not my cup of tea, a lot of people like building and flying novelty
aircraft like this Flying Outhouse that appeared in the April 1974
edition of American Aircraft Modeler. It should be easily scaled
up for larger engines or even converted to electric power. Click
on the plans at the bottom for a larger version. You might be able
to buy full-size plans from the
AMA plans service. All copyrights (if any) are hereby acknowledged.
Framing up an outhouse doesn't require a carpenter. A good building
rule-of-thumb is to always keep things flush, but in this case.
well ... Let's leave it at that. ABOVE RIGHT: If you can't cut a
straight piece of balsa, don't worry about this building project.
Keep things aligned, of course, but a few jagged edges only add
to the appeal. RIGHT: The wing is prepared for gluing to the "cabin."
Having made our readers privy to this information. all that can
really be said is that this photo shows a dope behind the water
1: Not scanned yet
Cut the stabilizer and elevator to shape and fasten together with
a strip of cloth hinge material; leave a 1/16" gap between them.
Install elevator and horn. Cut the fin and rudder to shape and glue
together. with the rudder offset 1/2" to the outside of the flying
circle. Glue fin to the stabilizer on the stab centerline. Glue
stab to upper booms and place end of pushrod in elevator horn. Secure
the push rod with a soldered washer or 1/2A wheel retainer.
Step 5: Cut the center wing panel and the two outer wing panels
to shape and sand in a slight airfoil section. Pin the center panel
flat to the work board and glue the outer panels to it, blocking
the tips of the outer panels up 11k". Give the joints two coats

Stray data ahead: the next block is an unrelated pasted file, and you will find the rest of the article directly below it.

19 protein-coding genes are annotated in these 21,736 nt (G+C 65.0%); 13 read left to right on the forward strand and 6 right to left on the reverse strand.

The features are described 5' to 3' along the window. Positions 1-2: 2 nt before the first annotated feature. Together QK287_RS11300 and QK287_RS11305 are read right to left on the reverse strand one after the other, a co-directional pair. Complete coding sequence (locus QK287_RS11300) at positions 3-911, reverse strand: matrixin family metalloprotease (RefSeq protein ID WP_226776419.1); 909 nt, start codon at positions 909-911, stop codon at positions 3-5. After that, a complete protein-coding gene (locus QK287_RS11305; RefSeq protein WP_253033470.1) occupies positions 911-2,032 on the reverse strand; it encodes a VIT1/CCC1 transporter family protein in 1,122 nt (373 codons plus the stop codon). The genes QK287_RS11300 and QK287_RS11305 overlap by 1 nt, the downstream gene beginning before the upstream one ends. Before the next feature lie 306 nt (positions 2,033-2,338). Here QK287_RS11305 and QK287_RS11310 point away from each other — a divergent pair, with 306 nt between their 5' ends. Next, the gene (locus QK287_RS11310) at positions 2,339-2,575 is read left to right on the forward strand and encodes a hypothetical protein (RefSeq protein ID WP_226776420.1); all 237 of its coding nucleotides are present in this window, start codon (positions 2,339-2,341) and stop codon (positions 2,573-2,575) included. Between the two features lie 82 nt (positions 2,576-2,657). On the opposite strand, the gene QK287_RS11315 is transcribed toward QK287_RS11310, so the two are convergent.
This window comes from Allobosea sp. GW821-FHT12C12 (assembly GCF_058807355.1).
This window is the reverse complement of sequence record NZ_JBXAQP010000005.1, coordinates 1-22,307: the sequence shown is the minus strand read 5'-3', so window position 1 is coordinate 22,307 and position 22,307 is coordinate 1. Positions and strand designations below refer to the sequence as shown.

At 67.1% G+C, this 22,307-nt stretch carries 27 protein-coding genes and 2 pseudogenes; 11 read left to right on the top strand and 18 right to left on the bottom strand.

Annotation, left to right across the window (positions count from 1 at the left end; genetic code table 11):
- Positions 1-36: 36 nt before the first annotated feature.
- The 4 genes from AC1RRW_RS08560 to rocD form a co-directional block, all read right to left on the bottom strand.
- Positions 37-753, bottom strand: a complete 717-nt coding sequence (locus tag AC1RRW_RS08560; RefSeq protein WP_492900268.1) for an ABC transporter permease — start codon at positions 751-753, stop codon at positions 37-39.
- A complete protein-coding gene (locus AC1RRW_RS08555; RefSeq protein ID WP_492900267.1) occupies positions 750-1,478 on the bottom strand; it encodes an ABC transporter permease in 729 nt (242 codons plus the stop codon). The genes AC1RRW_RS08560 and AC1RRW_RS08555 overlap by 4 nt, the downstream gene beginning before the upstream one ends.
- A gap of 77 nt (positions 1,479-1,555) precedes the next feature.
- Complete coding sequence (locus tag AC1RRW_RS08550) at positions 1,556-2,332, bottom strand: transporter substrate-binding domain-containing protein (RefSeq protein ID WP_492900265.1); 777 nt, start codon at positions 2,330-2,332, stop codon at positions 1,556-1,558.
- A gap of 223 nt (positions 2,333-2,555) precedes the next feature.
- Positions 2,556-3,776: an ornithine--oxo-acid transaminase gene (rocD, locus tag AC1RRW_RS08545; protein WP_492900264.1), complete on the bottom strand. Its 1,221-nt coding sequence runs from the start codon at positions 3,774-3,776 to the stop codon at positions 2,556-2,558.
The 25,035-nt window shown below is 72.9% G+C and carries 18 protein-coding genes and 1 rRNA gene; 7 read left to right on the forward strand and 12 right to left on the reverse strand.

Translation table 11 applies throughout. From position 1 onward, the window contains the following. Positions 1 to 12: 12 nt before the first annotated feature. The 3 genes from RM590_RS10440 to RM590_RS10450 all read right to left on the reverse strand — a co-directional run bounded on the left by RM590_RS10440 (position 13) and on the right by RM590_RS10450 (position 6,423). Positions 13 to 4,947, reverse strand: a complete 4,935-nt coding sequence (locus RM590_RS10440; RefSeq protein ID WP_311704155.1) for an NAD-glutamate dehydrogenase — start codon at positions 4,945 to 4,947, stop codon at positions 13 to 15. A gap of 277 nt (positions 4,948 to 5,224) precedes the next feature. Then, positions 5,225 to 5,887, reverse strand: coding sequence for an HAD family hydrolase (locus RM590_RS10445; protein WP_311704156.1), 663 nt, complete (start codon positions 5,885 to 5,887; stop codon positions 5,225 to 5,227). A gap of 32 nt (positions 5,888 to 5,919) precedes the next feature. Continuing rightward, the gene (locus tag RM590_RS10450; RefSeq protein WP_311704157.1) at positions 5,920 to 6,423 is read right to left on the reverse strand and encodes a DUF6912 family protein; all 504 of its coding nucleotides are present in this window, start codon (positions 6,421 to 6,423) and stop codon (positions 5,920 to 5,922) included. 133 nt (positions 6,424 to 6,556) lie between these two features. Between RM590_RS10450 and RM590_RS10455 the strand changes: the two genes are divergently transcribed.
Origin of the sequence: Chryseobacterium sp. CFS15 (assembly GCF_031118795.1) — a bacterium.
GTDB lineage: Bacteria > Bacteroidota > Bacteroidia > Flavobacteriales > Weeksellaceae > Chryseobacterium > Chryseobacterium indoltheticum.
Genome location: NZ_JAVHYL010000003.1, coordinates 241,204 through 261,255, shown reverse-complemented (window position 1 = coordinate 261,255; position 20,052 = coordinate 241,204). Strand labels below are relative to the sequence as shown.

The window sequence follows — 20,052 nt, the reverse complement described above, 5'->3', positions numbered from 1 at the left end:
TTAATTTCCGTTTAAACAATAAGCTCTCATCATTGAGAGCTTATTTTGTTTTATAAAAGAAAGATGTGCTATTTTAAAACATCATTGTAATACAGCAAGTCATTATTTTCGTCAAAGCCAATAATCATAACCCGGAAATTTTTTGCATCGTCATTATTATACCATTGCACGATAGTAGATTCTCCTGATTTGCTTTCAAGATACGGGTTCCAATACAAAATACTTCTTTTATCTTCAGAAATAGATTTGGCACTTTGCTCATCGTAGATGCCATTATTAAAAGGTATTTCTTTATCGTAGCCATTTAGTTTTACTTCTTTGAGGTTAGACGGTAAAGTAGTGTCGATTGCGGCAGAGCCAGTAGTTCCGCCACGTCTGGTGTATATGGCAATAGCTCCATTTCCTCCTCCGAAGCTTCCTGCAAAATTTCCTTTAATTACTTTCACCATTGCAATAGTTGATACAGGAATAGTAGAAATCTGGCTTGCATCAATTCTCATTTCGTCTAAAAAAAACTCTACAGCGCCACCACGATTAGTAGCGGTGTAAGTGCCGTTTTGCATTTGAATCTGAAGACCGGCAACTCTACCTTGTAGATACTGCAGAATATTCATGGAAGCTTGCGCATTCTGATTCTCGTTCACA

of glue and add cloth reinforcement top and bottom. When dry. cut
the wing center section to fit around the upper booms on top of
the cabin. Mount the wing to the boom mount, cabin front and sides
with glue. Cut wing struts to length and glue in place. Bend line
guide to shape, glue and wrap with thread. Be sure to put it on
left wing strut. Cut out the vent cap. form it into a cone shape
and glue to the vent tube. A piece of No.7 rocket body tube is the
booster tube at cabin lower rear. Or, the tubes can be rolled from
The AMA Plans Service offers a full-size
version of many of the plans show here at a very reasonable cost. They will scale the plans any size for you. It is always
best to buy printed plans because my scanner versions often have distortions that can cause parts to fit poorly. Purchasing
plans also help to support the operation of the Academy of Model
Aeronautics - the #1 advocate for model aviation throughout the world. If the AMA no longer has this plan on file, I
will be glad to send you my higher resolution version.
Try my Scale Calculator for Model Airplane Plans.